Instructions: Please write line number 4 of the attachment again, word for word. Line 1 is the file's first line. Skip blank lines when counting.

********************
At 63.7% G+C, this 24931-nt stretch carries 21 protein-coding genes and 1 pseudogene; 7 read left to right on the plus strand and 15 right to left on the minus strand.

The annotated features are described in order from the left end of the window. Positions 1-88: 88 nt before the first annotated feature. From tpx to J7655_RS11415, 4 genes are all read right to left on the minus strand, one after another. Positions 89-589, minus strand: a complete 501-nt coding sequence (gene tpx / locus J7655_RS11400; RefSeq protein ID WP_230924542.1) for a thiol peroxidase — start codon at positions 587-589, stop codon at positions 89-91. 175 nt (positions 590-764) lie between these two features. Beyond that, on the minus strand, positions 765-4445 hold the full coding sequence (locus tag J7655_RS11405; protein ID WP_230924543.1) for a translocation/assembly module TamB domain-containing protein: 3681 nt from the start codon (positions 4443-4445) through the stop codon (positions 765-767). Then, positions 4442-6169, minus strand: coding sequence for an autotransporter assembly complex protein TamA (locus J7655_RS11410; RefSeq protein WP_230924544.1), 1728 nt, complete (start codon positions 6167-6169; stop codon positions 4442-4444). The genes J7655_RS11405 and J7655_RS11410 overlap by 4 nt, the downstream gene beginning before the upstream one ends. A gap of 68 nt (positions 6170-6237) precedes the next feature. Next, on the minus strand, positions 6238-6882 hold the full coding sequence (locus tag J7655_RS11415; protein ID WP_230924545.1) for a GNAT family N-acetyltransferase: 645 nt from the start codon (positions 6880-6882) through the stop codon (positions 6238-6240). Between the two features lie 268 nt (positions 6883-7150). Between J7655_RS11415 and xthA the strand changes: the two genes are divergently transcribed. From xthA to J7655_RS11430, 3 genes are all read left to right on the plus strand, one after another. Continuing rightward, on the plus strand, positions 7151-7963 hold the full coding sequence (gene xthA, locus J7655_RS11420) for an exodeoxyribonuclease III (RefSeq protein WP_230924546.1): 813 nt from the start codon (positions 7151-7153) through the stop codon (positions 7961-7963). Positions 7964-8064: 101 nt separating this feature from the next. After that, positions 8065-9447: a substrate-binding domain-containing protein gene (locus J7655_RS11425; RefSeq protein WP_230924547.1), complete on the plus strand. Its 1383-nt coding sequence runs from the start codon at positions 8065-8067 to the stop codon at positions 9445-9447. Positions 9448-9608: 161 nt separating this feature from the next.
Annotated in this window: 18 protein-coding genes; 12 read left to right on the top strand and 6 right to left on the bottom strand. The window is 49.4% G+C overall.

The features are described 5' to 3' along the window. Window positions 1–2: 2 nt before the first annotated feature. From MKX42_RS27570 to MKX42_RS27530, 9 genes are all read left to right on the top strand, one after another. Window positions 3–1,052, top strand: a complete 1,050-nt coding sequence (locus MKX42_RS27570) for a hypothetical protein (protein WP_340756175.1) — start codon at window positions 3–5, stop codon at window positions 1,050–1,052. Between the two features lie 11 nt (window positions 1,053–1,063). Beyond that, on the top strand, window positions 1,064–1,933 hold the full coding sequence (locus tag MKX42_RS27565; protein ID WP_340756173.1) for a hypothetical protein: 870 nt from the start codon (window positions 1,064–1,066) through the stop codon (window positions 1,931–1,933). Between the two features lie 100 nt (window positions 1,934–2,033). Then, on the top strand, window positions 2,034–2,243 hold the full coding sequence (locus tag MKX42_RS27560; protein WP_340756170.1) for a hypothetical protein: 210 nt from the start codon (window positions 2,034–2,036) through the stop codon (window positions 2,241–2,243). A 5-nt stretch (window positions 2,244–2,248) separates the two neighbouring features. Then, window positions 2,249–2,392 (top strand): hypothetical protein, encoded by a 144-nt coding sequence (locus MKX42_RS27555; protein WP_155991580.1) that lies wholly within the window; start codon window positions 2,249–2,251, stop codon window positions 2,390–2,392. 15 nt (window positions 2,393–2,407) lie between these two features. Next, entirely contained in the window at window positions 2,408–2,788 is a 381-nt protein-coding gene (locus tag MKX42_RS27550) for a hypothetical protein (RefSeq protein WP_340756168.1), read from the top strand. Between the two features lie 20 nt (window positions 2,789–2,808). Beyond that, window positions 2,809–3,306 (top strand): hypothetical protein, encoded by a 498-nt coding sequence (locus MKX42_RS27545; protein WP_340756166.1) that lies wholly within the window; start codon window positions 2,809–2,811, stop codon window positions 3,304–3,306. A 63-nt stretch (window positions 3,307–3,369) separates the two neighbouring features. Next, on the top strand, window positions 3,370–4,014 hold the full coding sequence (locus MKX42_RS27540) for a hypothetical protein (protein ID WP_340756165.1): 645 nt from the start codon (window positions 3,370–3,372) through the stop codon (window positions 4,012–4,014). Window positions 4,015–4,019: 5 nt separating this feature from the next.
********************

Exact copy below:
The features are described 5' to 3' along the window. Window positions 1–2: 2 nt before the first annotated feature. From MKX42_RS27570 to MKX42_RS27530, 9 genes are all read left to right on the top strand, one after another. Window positions 3–1,052, top strand: a complete 1,050-nt coding sequence (locus MKX42_RS27570) for a hypothetical protein (protein WP_340756175.1) — start codon at window positions 3–5, stop codon at window positions 1,050–1,052. Between the two features lie 11 nt (window positions 1,053–1,063). Beyond that, on the top strand, window positions 1,064–1,933 hold the full coding sequence (locus tag MKX42_RS27565; protein ID WP_340756173.1) for a hypothetical protein: 870 nt from the start codon (window positions 1,064–1,066) through the stop codon (window positions 1,931–1,933). Between the two features lie 100 nt (window positions 1,934–2,033). Then, on the top strand, window positions 2,034–2,243 hold the full coding sequence (locus tag MKX42_RS27560; protein WP_340756170.1) for a hypothetical protein: 210 nt from the start codon (window positions 2,034–2,036) through the stop codon (window positions 2,241–2,243). A 5-nt stretch (window positions 2,244–2,248) separates the two neighbouring features. Then, window positions 2,249–2,392 (top strand): hypothetical protein, encoded by a 144-nt coding sequence (locus MKX42_RS27555; protein WP_155991580.1) that lies wholly within the window; start codon window positions 2,249–2,251, stop codon window positions 2,390–2,392. 15 nt (window positions 2,393–2,407) lie between these two features. Next, entirely contained in the window at window positions 2,408–2,788 is a 381-nt protein-coding gene (locus tag MKX42_RS27550) for a hypothetical protein (RefSeq protein WP_340756168.1), read from the top strand. Between the two features lie 20 nt (window positions 2,789–2,808). Beyond that, window positions 2,809–3,306 (top strand): hypothetical protein, encoded by a 498-nt coding sequence (locus MKX42_RS27545; protein WP_340756166.1) that lies wholly within the window; start codon window positions 2,809–2,811, stop codon window positions 3,304–3,306. A 63-nt stretch (window positions 3,307–3,369) separates the two neighbouring features. Next, on the top strand, window positions 3,370–4,014 hold the full coding sequence (locus MKX42_RS27540) for a hypothetical protein (protein ID WP_340756165.1): 645 nt from the start codon (window positions 3,370–3,372) through the stop codon (window positions 4,012–4,014). Window positions 4,015–4,019: 5 nt separating this feature from the next.